Tehrani: Cars are constantly evolving and designers are looking for new ways to provide more comfort, connectivity, and driver assistance. These changes are coming more rapidly than ever, and require more complex systems with higher performance. The challenge in the past has been that ASIL-compliant microcontrollers have traditionally lacked the graphics processing and memory to reproduce video or remarkable graphics, and the large market of high-performance graphically enhanced SoCs have often been too costly in terms of price and/or certification challenges.

We at Spansion are embracing this challenge by evolving the microcontroller to support graphics. Aimed at rich human machine interfaces (HMIs) in automotive dashboards, our Traveo MCU family allows our customers to bring visually rich instrument clusters and heads-up displays to the everyday car through a cost-effective and efficient solution.

Wong: Can you give us more details about the Traveo, such as its support for the HyperBus Interface.

Tehrani: This is the first time Spansion is integrating its breakthrough HyperBus interface with its ARM Cortex-R5-based embedded Traveo MCU. By integrating HyperBus, the latest Traveo family of products gives customers design simplification and faster performance in automotive systems, enabling seamless connections with HyperBus memories, including Spansion HyperFlash memory.

The latest Traveo family delivers state-of-the-art 2D and 3D graphics, which we have optimized to bring sophisticated and automotive-specific graphics functions into the car without increased power and bill-of-materials requirements. As the first 3D-capable ARM Cortex-R5 cluster MCU, Spansion's graphics engine provides greater memory savings, increased safety features, and rich image capabilities, without the need for external video RAM. These, in turn, help manufacturers take advantage of lower overall system costs to proliferate the advanced driver experience previously reserved for luxury automotive brands.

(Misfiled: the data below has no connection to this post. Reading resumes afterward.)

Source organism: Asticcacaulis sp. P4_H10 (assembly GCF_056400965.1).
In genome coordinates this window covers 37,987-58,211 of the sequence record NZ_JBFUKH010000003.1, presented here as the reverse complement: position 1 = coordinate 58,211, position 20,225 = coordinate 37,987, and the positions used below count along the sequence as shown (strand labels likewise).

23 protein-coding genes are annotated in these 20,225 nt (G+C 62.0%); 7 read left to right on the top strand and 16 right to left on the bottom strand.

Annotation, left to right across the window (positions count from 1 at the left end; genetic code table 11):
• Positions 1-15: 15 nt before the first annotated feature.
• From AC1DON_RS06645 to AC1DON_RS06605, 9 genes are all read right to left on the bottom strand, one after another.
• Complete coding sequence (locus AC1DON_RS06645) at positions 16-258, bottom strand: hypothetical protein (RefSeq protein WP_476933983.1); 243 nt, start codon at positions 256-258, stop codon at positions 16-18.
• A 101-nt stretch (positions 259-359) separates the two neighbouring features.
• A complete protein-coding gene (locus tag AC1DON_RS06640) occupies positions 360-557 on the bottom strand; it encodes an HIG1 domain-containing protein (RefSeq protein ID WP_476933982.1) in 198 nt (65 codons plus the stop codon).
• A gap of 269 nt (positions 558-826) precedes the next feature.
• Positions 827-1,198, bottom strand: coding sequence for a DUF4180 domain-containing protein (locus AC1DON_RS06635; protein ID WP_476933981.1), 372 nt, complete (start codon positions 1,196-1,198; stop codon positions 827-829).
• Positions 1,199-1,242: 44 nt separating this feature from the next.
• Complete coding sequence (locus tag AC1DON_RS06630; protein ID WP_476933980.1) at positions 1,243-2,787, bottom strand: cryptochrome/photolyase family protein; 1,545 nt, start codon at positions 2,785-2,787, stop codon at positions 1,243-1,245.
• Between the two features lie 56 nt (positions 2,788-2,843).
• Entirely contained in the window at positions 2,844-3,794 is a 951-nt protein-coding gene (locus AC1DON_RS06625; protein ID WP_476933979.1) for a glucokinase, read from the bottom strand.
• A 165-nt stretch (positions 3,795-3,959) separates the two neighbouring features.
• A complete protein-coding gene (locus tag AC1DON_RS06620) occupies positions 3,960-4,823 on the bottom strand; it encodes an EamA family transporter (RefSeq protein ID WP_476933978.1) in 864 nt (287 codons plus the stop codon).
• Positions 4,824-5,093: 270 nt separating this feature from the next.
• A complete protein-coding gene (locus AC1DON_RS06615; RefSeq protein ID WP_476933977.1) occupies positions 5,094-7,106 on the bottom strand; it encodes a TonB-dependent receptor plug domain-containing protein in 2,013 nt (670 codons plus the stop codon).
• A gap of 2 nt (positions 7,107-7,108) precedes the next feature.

For reference for those that don’t know, Spansion HyperBus is a low pin-count interface that achieves significantly higher performance than both legacy parallel and SPI interfaces. It enables a wide range of high-performance applications, such as automotive instrument clusters and ADAS. Spansion HyperFlash Memory devices provide a migration path—from single Quad SPI to Dual Quad SPI to HyperFlash Memory—allowing system applications to be scaled to different levels of flash performance when paired with compatible controllers. This gives OEMs the ability to offer different product models with a single design.

Download this article in .PDF format
This file type includes high resolution graphics and schematics when applicable.

Wong: What are the advantages to your approach?

Tehrani: Our Traveo family is uniquely positioned as it delivers a scalable, high-performance system at lower costs and power, and a smaller footprint. They are able to deliver advanced 2D and 3D graphics, which have been optimized to bring sophisticated and automotive-specific graphics functions into the car without increased power and BOM requirements.

In addition, the Spansion Traveo MCU family S6J3200 features 32-bit RISC microcontrollers with an ARM Cortex-R5 core, operating at 240 MHz. This means the products come with highly efficient 2D/3D graphic engines that take advantage of the lower overall system costs while meeting the increasingly high levels of performance and quality demanded by industrial, consumer, and automotive applications. In addition, the family comes with Ethernet AVB, CAN-FD, a high-speed communication protocol compatible with the conventional CAN, and SHE (Secure Hardware Extension) as a security function.

Hide comments


  • Allowed HTML tags: <em> <strong> <blockquote> <br> <p>

Plain text

  • No HTML tags allowed.
  • Web page addresses and e-mail addresses turn into links automatically.
  • Lines and paragraphs break automatically.